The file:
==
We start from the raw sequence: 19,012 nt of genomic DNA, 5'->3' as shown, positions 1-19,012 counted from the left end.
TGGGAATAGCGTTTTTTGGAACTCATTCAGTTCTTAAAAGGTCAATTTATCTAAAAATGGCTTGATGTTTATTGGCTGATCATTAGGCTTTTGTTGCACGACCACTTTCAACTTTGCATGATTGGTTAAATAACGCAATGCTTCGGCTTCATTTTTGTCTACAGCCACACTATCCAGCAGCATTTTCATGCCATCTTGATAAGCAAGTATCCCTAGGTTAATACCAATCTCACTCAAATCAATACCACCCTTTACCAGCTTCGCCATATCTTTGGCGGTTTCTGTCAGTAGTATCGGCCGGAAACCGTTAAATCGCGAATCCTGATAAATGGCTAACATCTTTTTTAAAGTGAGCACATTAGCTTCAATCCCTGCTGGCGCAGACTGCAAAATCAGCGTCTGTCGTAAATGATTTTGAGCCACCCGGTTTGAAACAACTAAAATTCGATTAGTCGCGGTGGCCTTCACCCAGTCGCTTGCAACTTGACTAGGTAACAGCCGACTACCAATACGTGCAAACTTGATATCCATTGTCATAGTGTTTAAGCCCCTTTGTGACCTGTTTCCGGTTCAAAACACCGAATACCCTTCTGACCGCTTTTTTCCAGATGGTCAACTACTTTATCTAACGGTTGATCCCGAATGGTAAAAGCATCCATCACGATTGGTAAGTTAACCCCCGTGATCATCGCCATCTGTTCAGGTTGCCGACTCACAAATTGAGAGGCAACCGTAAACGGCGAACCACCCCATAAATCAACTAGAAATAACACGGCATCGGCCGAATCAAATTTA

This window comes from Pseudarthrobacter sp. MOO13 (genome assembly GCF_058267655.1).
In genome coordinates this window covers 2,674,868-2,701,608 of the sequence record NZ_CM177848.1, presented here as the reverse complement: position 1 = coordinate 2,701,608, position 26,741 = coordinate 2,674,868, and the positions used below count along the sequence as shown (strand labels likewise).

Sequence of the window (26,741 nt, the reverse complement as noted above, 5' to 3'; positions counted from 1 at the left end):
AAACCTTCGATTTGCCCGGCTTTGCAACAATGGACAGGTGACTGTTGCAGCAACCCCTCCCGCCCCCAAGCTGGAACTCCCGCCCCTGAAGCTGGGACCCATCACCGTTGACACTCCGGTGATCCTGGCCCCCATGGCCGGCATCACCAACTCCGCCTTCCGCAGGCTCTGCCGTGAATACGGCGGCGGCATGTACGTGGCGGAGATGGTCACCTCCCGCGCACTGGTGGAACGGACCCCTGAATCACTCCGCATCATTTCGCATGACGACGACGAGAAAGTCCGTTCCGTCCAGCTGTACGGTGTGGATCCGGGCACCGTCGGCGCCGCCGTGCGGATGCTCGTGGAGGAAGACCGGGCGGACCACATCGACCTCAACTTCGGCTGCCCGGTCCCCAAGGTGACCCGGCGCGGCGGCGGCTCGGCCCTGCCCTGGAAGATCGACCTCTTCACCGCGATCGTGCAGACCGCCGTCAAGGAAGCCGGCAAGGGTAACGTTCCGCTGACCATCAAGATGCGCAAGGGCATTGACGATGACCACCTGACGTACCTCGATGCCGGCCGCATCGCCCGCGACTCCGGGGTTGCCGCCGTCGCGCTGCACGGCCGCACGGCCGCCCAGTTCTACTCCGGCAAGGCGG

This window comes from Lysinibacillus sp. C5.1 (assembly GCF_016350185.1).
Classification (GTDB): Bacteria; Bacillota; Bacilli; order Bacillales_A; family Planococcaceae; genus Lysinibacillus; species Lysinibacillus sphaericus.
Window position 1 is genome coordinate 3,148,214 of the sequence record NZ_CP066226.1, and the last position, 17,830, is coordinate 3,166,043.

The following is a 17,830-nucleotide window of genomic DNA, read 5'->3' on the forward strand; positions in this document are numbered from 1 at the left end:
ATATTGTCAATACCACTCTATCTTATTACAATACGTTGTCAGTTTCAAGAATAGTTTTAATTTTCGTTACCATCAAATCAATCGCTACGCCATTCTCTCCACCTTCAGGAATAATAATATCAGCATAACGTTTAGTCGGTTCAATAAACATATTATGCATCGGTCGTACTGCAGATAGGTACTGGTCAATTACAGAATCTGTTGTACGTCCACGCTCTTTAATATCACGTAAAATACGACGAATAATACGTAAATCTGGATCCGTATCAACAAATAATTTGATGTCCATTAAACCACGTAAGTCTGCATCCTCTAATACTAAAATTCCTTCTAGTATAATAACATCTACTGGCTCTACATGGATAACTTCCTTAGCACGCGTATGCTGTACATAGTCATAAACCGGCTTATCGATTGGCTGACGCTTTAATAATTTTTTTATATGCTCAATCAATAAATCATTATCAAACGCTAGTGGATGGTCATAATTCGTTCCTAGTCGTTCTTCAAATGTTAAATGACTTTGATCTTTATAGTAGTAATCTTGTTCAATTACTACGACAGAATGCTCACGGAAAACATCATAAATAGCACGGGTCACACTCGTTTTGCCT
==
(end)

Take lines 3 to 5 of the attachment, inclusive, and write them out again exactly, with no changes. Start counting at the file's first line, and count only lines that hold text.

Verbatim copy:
This window comes from Pseudarthrobacter sp. MOO13 (genome assembly GCF_058267655.1).
In genome coordinates this window covers 2,674,868-2,701,608 of the sequence record NZ_CM177848.1, presented here as the reverse complement: position 1 = coordinate 2,701,608, position 26,741 = coordinate 2,674,868, and the positions used below count along the sequence as shown (strand labels likewise).

Sequence of the window (26,741 nt, the reverse complement as noted above, 5' to 3'; positions counted from 1 at the left end):